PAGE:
State report: Pharmacy middlemen reap millions from tax-funded Medicaid
Pharmacy middlemen managing Ohio Medicaid’s prescription drug program billed taxpayers 8.8 percent more for medications than they paid pharmacies, according to an audit commissioned by the health insurance program for the poor and disabled.
That difference — $223.7 million — was kept by CVS Caremark and Optum RX, pharmacy benefit managers for Medicaid’s five managed care plans.
The analysis of more than 39 million drug transactions for the year ending March 30 appears to be the first comprehensive review of “price spread” on behalf of a government agency, state officials said. They hope other states follow suit.
The release of the report, prepared by HealthPlan Data Solutions of Columbus, follows an investigation by The Dispatch which found that CVS Caremark, which has most of Ohio’s Medicaid business, was billing the state more than it paid pharmacies and often reimbursed them less than the cost of the medication.
Greg Moody, director of the Governor’s Office of Health Transformation, said he couldn’t say whether the state was being overcharged for prescription drugs, primarily because it is not clear how much of the price difference, known as the price spread, is profit and how much goes to administrative costs.
“Is it too high? Is it too low? Our position is these are the facts as we understand them currently, and we are now asking those questions ourselves,” Moody said. “At this point, we are reserving judgment.”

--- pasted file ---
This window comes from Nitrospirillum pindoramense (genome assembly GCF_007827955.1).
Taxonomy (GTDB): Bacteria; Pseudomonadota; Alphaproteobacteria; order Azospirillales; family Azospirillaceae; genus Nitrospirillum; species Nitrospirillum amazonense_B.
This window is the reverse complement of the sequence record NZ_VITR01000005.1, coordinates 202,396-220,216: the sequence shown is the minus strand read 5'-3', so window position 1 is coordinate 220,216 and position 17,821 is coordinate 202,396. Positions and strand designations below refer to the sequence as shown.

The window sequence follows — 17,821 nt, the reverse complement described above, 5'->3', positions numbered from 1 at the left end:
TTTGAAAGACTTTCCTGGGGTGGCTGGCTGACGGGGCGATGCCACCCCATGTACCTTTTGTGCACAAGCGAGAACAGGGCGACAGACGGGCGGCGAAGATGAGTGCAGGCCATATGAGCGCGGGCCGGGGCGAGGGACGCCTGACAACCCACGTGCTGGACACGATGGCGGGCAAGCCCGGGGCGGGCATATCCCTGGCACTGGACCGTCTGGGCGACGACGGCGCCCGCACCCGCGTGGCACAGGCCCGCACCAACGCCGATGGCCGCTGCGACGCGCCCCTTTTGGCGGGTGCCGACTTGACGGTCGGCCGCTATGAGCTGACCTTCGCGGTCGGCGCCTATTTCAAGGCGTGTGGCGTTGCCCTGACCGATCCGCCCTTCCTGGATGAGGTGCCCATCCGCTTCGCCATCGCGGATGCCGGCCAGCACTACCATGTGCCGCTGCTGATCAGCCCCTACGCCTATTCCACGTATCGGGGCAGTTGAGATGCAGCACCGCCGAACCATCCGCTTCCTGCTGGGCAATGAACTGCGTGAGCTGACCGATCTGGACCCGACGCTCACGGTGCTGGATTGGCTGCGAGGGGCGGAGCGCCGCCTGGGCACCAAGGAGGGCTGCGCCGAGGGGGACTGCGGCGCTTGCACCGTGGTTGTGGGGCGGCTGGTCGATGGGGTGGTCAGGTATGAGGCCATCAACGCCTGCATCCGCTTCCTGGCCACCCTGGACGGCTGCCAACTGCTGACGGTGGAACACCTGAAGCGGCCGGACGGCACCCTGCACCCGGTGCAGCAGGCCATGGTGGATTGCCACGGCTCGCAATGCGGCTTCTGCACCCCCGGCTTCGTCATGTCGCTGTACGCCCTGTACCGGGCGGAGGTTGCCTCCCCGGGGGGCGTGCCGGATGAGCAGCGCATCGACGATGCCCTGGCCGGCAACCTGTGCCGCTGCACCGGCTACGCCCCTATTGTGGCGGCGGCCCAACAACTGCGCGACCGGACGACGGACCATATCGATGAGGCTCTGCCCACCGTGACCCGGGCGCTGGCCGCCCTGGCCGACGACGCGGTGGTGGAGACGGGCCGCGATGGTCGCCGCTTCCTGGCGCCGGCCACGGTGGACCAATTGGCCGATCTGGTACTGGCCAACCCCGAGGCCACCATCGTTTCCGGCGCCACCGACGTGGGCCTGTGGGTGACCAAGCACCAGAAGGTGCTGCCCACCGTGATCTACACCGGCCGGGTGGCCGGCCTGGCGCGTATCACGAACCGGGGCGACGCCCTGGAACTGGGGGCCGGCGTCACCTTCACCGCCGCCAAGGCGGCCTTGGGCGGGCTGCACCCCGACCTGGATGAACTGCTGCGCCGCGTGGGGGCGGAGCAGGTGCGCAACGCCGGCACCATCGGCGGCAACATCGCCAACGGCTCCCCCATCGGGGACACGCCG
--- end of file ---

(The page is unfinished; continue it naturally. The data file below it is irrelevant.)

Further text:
The report found that CVS Caremark reimbursed independent pharmacies — which have complained about what they believe are low reimbursement rates — at a higher rate than CVS Caremark's affiliated CVS pharmacies. Specifically, the report said the reimbursement was 3.6 percent more for brand drugs and 3.4 percent more for generic drugs.
The report also concluded that under managed care, Medicaid saved $145 milliion in prescription drug costs as compared its former fee-for-service pricing.
“This is the first day we believe any state has had access to this information,” Moody said.
The analysis does not look into instances of CVS Caremark cutting rates to some independent pharmacies and then CVS offering to purchase their businesses, or pharmacy benefit managers, also known as PBMs, steering patients to their own pharmacies.
Medicaid director Barbara Sears acknowledged that state officials intervened last fall when CVS Caremark slashed pharmacy reimbursements for some 100 medications. Similar cuts occurred at about the same time in other states.
"This is not just a Medicaid issue, and it is not just an Ohio issue — because this drop in these drugs was not just Medicaid. It was commercial carriers and not just in Ohio," Sears said.
State officials released the report Thursday after briefing some state lawmakers earlier in the day.
Mike DeAngelis, senior director of corporate communication for CVS, who said he received an advance copy of the report's executive summary, said the report "confirms that CVS Caremark does not provide preferential pricing to CVS Pharmacy that would create an anti-competitive advantage over independent pharmacies.